After adopting what they thought was a healthy 2-year-old corgi, they learned he was actually 7 or 8 and had everything from pneumonia to hip dysplasia. They ended up spending almost $2,000 to get him healthy again.

Then there were his behavioral issues. He was aggressive with strangers, other dogs, and even his owners. It got so bad that friends started telling them to give him up.

But of course they didn't do that. Instead they stepped up their game as pet owners and, slowly but surely, trained his bad behavior out of him.

Two years later, they adopted a second corgi named Eva that the shelter had labeled aggressive and implemented similar training methods on her.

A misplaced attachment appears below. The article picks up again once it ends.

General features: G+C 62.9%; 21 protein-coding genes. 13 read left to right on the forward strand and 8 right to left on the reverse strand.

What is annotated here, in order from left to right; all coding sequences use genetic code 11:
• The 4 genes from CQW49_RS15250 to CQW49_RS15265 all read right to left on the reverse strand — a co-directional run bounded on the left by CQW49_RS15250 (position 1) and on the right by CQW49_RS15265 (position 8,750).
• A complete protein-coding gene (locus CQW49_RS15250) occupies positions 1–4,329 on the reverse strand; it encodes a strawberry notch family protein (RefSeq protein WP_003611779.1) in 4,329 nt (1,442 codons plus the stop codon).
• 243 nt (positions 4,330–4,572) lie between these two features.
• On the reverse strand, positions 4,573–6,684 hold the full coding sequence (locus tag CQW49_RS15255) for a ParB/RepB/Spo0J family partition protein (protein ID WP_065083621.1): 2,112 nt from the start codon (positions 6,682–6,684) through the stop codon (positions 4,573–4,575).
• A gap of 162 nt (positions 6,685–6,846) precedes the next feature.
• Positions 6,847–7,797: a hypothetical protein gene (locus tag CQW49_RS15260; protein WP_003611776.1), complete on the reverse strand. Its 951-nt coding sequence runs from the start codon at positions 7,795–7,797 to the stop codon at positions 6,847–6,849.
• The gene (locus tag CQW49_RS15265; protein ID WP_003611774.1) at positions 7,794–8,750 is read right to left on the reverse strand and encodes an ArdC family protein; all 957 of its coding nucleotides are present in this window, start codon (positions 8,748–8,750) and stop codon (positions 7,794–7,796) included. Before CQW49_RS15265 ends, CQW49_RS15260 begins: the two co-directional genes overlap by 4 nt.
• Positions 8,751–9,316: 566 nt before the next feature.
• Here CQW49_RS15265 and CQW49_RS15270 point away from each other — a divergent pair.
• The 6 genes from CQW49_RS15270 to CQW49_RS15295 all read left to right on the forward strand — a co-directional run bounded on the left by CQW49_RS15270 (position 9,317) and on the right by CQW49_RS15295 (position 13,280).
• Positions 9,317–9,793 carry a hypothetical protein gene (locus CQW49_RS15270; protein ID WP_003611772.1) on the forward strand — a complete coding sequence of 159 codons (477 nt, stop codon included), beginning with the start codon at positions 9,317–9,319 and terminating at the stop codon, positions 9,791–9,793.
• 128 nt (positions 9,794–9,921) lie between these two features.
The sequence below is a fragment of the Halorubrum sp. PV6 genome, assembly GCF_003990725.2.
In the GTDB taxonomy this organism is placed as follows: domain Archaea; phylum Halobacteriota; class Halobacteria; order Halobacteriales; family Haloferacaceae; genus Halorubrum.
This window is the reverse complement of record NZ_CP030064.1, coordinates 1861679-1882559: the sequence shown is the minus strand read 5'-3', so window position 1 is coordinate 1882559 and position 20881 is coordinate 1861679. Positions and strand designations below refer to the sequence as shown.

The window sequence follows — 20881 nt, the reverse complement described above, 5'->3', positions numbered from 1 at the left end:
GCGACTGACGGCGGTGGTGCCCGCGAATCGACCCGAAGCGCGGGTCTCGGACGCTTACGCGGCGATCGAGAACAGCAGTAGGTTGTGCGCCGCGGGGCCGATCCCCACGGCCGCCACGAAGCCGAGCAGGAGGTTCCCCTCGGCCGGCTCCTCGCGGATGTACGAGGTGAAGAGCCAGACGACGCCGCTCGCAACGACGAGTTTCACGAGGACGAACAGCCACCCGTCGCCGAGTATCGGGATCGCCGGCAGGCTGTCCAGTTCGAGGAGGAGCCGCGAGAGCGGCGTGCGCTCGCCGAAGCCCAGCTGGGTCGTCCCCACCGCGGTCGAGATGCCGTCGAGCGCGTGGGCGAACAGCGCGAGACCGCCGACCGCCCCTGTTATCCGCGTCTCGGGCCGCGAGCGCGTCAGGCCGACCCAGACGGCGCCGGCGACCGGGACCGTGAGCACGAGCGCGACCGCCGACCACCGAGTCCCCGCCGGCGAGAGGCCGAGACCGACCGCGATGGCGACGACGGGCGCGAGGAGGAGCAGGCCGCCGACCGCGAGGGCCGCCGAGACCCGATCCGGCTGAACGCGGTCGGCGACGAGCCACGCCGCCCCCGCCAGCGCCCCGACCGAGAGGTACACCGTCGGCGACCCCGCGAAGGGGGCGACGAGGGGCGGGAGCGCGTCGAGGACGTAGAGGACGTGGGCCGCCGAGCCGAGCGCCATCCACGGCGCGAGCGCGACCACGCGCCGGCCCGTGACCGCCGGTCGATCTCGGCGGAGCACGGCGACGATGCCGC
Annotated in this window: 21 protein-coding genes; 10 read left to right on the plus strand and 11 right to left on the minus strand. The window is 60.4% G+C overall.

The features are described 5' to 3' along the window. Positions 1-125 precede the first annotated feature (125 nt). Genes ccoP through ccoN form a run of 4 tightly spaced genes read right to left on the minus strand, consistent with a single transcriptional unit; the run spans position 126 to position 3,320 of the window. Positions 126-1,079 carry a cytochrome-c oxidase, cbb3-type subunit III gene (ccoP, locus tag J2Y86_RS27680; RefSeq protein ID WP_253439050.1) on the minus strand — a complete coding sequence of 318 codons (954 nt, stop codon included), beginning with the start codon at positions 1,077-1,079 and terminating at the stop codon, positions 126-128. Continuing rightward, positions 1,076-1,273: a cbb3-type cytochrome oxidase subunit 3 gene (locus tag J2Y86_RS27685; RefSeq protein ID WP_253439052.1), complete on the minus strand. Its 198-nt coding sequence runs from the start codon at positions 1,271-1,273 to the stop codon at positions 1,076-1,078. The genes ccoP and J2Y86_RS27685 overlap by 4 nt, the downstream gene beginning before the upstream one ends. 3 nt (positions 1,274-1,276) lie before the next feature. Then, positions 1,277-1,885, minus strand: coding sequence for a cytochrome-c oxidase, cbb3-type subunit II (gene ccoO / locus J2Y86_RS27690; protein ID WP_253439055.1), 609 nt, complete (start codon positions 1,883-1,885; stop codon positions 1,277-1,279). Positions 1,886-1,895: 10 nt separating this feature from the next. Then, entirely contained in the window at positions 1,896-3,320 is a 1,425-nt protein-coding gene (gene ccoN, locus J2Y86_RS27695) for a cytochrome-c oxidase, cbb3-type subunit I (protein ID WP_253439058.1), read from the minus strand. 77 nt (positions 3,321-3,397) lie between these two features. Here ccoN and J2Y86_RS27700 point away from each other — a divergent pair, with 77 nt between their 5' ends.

Eva in the car.

Now both dogs are best friends and have earned their Canine Good Citizenship (CGC) from the American Kennel Club, which is the equivalent of getting a degree in doggie college. If dogs pass their behavior test, they're awarded a certificate declaring them a CGC.

A year after adopting Eva, Susan started Queen's Best Stumpy Dog Rescue (QBSDR) to help rehabilitate corgis like Oliver and Eva.

"I started the rescue because I was seeing more and more dogs being given up, corgis specifically, for reasons that were no fault of their own," Susan explains.

It became her mission to give them a leg up on getting re-homed.

Corgis that have been surrendered to QBSDR are given specific temperament assessments. Susan has them interact with her own, well-trained dogs to see what their behaviors are — if they’re confident, reactive, etc. Once they determine that, they design a targeted training program for the dog.

Susan with her corgi brigade.